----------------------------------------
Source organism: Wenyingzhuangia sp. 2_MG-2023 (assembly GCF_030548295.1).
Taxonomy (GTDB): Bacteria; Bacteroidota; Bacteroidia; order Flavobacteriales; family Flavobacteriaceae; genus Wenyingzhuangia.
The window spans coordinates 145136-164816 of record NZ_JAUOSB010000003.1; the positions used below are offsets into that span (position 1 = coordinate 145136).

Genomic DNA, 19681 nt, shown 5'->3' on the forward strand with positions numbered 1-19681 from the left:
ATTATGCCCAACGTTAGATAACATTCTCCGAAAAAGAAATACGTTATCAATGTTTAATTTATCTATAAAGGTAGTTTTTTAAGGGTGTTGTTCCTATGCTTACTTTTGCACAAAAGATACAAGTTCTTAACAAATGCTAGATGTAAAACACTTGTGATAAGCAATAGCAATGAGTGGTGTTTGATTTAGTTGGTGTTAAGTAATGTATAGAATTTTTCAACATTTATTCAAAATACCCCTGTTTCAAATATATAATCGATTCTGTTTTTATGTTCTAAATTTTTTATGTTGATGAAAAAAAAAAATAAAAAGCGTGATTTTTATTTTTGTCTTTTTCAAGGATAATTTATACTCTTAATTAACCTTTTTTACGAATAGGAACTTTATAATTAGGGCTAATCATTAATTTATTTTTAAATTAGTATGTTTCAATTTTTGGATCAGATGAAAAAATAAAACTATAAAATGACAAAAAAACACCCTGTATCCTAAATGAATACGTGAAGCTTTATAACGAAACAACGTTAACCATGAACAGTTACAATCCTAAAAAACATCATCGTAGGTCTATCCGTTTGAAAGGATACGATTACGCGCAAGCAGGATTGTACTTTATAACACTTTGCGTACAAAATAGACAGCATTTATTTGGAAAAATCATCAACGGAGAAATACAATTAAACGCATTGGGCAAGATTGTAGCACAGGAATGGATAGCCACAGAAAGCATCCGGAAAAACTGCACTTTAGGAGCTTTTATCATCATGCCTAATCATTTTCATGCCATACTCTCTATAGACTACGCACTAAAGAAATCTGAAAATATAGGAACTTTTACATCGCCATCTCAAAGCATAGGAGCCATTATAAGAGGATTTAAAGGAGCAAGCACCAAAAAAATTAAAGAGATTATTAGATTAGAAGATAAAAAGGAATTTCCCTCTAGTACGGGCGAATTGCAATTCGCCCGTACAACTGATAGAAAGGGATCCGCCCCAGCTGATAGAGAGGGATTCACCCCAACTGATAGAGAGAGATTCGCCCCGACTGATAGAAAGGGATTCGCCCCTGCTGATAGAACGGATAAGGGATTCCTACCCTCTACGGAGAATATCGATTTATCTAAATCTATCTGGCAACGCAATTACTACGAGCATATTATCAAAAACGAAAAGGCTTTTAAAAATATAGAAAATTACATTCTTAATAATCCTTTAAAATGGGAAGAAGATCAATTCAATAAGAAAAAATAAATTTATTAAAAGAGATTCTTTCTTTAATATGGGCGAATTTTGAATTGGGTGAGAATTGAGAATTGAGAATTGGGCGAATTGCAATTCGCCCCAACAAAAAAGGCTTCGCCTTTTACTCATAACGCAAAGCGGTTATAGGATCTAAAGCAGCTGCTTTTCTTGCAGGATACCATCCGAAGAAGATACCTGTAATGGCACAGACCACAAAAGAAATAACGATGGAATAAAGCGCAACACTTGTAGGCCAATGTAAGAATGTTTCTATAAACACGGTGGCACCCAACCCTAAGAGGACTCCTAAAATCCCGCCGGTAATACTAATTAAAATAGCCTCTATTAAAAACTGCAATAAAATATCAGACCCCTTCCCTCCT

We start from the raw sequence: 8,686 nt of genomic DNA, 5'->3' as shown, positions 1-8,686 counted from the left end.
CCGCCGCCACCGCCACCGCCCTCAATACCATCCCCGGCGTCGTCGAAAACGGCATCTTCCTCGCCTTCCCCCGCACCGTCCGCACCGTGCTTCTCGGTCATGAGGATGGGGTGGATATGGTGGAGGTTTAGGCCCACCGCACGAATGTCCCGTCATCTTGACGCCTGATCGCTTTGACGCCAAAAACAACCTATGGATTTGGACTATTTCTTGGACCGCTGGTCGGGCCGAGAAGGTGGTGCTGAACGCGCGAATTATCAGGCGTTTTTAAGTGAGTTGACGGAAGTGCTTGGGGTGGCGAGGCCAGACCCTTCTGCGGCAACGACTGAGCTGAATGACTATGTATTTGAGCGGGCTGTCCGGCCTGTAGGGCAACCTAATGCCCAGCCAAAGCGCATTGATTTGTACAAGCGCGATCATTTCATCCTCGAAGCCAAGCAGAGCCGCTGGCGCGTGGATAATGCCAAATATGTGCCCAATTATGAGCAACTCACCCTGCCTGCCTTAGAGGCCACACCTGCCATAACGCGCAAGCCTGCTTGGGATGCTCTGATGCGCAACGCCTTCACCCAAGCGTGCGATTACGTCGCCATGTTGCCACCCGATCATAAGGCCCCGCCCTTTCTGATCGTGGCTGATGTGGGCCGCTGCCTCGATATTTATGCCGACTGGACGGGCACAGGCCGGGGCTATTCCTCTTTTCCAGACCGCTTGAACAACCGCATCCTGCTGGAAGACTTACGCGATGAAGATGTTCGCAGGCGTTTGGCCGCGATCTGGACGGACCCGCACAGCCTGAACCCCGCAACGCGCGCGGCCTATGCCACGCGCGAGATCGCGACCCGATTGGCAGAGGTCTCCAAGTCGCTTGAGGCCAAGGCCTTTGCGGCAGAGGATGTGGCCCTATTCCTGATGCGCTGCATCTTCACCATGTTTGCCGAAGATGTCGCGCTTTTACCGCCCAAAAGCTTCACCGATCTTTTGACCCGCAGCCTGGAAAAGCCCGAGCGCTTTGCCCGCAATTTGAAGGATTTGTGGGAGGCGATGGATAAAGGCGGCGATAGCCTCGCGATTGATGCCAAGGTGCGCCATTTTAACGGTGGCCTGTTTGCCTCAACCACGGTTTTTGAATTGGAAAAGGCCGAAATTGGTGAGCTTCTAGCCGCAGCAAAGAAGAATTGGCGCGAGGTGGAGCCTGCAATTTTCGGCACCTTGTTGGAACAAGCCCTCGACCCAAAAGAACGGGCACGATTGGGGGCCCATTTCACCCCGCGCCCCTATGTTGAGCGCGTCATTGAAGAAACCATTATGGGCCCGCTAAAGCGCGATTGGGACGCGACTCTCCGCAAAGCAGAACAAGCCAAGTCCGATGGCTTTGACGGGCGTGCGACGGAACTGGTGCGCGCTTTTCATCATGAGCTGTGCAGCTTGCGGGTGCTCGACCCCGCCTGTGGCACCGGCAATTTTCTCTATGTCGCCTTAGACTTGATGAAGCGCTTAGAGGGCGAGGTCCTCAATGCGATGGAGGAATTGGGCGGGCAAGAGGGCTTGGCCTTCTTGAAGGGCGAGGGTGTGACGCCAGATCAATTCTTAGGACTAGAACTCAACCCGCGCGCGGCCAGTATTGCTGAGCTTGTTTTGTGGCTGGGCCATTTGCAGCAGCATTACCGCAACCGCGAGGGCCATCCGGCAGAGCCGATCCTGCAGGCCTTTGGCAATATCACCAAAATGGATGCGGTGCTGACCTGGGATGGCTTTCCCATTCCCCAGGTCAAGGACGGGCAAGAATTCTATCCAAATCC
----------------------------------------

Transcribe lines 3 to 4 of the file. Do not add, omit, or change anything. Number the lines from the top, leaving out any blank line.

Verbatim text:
The window spans coordinates 145136-164816 of record NZ_JAUOSB010000003.1; the positions used below are offsets into that span (position 1 = coordinate 145136).

Genomic DNA, 19681 nt, shown 5'->3' on the forward strand with positions numbered 1-19681 from the left: